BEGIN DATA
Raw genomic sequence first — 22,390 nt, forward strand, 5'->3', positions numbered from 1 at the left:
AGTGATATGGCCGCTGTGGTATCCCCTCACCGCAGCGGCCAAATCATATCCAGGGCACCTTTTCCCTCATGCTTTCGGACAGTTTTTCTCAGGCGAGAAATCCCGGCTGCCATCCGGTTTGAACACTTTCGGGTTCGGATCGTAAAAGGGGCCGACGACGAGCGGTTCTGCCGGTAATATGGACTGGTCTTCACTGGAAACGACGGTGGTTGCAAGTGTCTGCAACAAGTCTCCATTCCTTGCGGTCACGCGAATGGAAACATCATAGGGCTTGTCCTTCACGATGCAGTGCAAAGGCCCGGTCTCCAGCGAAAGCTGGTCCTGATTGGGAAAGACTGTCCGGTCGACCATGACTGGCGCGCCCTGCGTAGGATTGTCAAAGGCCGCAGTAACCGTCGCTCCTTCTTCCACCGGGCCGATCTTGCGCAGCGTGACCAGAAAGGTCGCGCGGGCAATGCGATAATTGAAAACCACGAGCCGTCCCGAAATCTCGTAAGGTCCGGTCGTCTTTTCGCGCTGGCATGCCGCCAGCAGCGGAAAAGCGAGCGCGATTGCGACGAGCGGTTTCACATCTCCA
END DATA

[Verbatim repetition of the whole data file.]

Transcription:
Raw genomic sequence first — 22,390 nt, forward strand, 5'->3', positions numbered from 1 at the left:
AGTGATATGGCCGCTGTGGTATCCCCTCACCGCAGCGGCCAAATCATATCCAGGGCACCTTTTCCCTCATGCTTTCGGACAGTTTTTCTCAGGCGAGAAATCCCGGCTGCCATCCGGTTTGAACACTTTCGGGTTCGGATCGTAAAAGGGGCCGACGACGAGCGGTTCTGCCGGTAATATGGACTGGTCTTCACTGGAAACGACGGTGGTTGCAAGTGTCTGCAACAAGTCTCCATTCCTTGCGGTCACGCGAATGGAAACATCATAGGGCTTGTCCTTCACGATGCAGTGCAAAGGCCCGGTCTCCAGCGAAAGCTGGTCCTGATTGGGAAAGACTGTCCGGTCGACCATGACTGGCGCGCCCTGCGTAGGATTGTCAAAGGCCGCAGTAACCGTCGCTCCTTCTTCCACCGGGCCGATCTTGCGCAGCGTGACCAGAAAGGTCGCGCGGGCAATGCGATAATTGAAAACCACGAGCCGTCCCGAAATCTCGTAAGGTCCGGTCGTCTTTTCGCGCTGGCATGCCGCCAGCAGCGGAAAAGCGAGCGCGATTGCGACGAGCGGTTTCACATCTCCA